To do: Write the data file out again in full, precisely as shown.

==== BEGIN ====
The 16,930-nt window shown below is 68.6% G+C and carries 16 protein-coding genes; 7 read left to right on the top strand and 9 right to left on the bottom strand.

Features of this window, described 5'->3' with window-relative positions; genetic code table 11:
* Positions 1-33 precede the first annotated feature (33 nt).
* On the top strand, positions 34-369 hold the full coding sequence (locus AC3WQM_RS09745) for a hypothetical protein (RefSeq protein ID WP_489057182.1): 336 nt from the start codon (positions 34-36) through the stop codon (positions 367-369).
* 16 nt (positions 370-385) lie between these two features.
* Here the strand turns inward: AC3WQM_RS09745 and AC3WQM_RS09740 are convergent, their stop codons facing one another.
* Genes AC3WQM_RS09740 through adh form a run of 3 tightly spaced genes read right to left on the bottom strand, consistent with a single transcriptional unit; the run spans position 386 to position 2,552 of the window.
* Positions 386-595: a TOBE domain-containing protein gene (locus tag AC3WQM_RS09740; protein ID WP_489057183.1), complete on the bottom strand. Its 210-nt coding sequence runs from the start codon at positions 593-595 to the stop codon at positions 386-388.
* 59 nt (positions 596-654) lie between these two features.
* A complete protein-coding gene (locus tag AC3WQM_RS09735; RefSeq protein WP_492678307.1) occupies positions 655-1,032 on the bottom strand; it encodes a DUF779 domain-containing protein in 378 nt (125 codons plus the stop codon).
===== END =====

The 16,930-nt window shown below is 68.6% G+C and carries 16 protein-coding genes; 7 read left to right on the top strand and 9 right to left on the bottom strand.

Features of this window, described 5'->3' with window-relative positions; genetic code table 11:
* Positions 1-33 precede the first annotated feature (33 nt).
* On the top strand, positions 34-369 hold the full coding sequence (locus AC3WQM_RS09745) for a hypothetical protein (RefSeq protein ID WP_489057182.1): 336 nt from the start codon (positions 34-36) through the stop codon (positions 367-369).
* 16 nt (positions 370-385) lie between these two features.
* Here the strand turns inward: AC3WQM_RS09745 and AC3WQM_RS09740 are convergent, their stop codons facing one another.
* Genes AC3WQM_RS09740 through adh form a run of 3 tightly spaced genes read right to left on the bottom strand, consistent with a single transcriptional unit; the run spans position 386 to position 2,552 of the window.
* Positions 386-595: a TOBE domain-containing protein gene (locus tag AC3WQM_RS09740; protein ID WP_489057183.1), complete on the bottom strand. Its 210-nt coding sequence runs from the start codon at positions 593-595 to the stop codon at positions 386-388.
* 59 nt (positions 596-654) lie between these two features.
* A complete protein-coding gene (locus tag AC3WQM_RS09735; RefSeq protein WP_492678307.1) occupies positions 655-1,032 on the bottom strand; it encodes a DUF779 domain-containing protein in 378 nt (125 codons plus the stop codon).